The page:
The first paper I read for Causal Dynamical Triangulations is a fairly steep introduction (for me), so I went and looked over the 2D case and lessons, as well as a general review of methods.

I'm also looking at SAGE, Software for Algebra and Geometry Experimentation, a free mathematical programming system using Python + a lot of open source tools. On Windows, SAGE requires VMWare and uses firefox. You can use it online, but so far it's rather slow, and appears to have been slashdotted.

Impressive tool! Feels a lot like Mathematica, accessible via web browser. The tutorial is well-worth running through (I used the on-line version while upgrading my local install, but the local version allows you to run the calculation cells using Shift-Enter ).

For example, SAGE extends Python to handle rings and p-adic numbers (which I learned, should always have a prime number base to avoid the zero-divisor problem).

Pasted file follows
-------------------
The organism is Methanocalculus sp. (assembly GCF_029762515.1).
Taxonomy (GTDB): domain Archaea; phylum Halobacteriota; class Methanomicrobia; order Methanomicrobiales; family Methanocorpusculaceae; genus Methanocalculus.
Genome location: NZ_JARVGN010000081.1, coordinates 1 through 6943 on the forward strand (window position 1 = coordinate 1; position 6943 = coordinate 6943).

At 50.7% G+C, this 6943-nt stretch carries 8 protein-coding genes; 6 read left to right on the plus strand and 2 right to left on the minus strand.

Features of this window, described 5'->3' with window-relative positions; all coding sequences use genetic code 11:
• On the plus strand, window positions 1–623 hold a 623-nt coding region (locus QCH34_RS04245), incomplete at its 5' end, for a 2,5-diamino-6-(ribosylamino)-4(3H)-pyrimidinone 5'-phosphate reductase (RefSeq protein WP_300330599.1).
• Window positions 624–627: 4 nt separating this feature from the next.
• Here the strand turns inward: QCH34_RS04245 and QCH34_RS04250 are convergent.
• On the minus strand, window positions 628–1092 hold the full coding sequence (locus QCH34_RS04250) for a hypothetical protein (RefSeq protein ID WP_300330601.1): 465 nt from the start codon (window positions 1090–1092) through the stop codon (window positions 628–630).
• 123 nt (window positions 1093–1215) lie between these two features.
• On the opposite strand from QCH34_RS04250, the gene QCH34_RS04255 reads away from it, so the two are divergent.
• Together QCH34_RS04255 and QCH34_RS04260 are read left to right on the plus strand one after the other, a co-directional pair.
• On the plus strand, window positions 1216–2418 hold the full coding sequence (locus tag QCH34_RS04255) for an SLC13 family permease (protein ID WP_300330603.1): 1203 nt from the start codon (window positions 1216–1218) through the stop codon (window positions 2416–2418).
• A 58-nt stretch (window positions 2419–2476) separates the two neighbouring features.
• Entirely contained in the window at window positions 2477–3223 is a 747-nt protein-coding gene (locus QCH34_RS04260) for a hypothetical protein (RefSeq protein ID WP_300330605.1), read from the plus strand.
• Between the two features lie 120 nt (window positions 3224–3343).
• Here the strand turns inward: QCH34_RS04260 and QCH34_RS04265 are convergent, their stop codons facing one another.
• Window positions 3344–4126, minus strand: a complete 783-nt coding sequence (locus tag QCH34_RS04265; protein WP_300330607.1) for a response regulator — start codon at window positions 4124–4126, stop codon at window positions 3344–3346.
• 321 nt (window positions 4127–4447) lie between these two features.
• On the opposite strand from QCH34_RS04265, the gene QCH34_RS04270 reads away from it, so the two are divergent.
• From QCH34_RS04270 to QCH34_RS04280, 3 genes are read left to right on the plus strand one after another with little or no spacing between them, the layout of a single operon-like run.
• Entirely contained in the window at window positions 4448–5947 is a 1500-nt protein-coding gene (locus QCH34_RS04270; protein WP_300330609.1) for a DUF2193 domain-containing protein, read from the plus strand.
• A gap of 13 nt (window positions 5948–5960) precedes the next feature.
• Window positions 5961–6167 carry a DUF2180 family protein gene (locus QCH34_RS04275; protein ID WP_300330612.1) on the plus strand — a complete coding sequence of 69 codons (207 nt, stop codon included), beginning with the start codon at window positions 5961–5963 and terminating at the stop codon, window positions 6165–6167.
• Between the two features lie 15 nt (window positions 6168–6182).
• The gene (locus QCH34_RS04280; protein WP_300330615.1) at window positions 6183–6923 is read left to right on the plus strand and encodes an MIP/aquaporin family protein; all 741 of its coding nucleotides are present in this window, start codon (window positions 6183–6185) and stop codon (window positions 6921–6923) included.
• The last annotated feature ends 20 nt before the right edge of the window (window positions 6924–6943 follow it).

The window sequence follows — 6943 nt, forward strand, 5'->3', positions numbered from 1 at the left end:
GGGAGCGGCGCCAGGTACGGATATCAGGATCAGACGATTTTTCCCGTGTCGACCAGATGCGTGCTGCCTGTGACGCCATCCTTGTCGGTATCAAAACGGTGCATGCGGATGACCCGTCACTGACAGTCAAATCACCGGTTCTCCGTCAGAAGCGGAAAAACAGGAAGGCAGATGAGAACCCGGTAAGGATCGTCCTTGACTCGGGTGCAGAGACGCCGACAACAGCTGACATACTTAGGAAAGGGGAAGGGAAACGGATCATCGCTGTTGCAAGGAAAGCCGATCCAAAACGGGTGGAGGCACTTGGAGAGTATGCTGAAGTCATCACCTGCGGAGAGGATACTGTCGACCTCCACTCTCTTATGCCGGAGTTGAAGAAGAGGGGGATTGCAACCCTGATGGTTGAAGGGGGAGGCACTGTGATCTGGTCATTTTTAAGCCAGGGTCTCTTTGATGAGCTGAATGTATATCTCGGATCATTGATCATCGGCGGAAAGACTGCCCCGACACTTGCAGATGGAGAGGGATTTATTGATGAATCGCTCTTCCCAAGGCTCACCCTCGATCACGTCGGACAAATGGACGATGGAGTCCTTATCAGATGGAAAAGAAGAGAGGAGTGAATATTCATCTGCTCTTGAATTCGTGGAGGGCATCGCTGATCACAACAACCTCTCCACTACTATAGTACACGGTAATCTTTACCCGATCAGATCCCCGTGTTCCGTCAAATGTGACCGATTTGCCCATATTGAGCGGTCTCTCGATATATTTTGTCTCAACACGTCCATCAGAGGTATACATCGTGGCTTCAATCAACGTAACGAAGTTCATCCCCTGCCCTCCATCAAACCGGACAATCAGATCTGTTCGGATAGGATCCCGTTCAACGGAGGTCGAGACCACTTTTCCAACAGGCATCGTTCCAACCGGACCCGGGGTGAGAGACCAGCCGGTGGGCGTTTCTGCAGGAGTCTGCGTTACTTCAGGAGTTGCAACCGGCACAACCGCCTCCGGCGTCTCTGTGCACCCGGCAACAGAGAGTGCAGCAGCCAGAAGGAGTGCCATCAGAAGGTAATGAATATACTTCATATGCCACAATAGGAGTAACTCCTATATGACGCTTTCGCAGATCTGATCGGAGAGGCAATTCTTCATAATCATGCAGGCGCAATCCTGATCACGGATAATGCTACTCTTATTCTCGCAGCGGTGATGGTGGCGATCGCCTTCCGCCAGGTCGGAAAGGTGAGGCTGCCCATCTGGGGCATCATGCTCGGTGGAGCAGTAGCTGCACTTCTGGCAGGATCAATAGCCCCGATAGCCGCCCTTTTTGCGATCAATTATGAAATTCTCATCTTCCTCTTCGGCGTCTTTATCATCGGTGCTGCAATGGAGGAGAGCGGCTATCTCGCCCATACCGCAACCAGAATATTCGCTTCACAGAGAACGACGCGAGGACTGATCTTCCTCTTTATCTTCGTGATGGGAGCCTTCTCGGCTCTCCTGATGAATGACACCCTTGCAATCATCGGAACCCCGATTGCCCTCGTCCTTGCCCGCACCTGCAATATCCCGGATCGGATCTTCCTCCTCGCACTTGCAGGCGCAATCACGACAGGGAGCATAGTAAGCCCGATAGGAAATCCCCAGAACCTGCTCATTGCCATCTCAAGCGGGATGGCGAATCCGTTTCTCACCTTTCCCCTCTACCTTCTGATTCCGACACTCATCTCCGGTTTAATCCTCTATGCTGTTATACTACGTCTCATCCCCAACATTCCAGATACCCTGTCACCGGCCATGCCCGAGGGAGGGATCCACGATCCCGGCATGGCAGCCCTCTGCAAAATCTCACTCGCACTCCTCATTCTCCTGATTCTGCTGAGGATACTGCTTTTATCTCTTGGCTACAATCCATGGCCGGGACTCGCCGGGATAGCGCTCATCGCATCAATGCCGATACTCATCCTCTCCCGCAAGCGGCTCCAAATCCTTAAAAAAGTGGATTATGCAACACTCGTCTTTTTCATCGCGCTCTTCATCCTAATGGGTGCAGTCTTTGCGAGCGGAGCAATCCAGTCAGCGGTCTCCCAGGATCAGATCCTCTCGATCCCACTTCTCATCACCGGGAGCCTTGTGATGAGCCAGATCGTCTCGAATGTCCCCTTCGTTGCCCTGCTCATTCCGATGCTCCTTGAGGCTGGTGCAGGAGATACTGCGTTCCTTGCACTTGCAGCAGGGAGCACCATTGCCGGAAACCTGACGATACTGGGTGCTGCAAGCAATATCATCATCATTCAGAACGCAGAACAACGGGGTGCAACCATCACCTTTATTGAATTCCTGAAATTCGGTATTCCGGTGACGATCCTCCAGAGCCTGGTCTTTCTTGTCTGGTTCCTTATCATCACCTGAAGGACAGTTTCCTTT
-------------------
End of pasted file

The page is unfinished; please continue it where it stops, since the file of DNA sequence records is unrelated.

Adding dvipng SAGE package requires adding ghostscript, via apt-get install gs.

Also requires libkpathsea, which requires tetex via apt-get install tetex-extra

PostScript: the SAGE dvipng package doesn't work, but apt-get install dvipng puts dvipng on the system, which should suffice.

Note: SAGE runs on Edgy, and can be updated to Feisty by using update-manager-core as described here. The SAGE-support group is available on Google Groups.

PostScript: SAGE can be upgraded to Gutsy, I used the Upgrade Manager available in Xubuntu (I wanted a GUI for some SAGE file management via apt-get install xubuntu-desktop)

Doesn't work yet on BSD, alas, and running a SAGE server has security implications.

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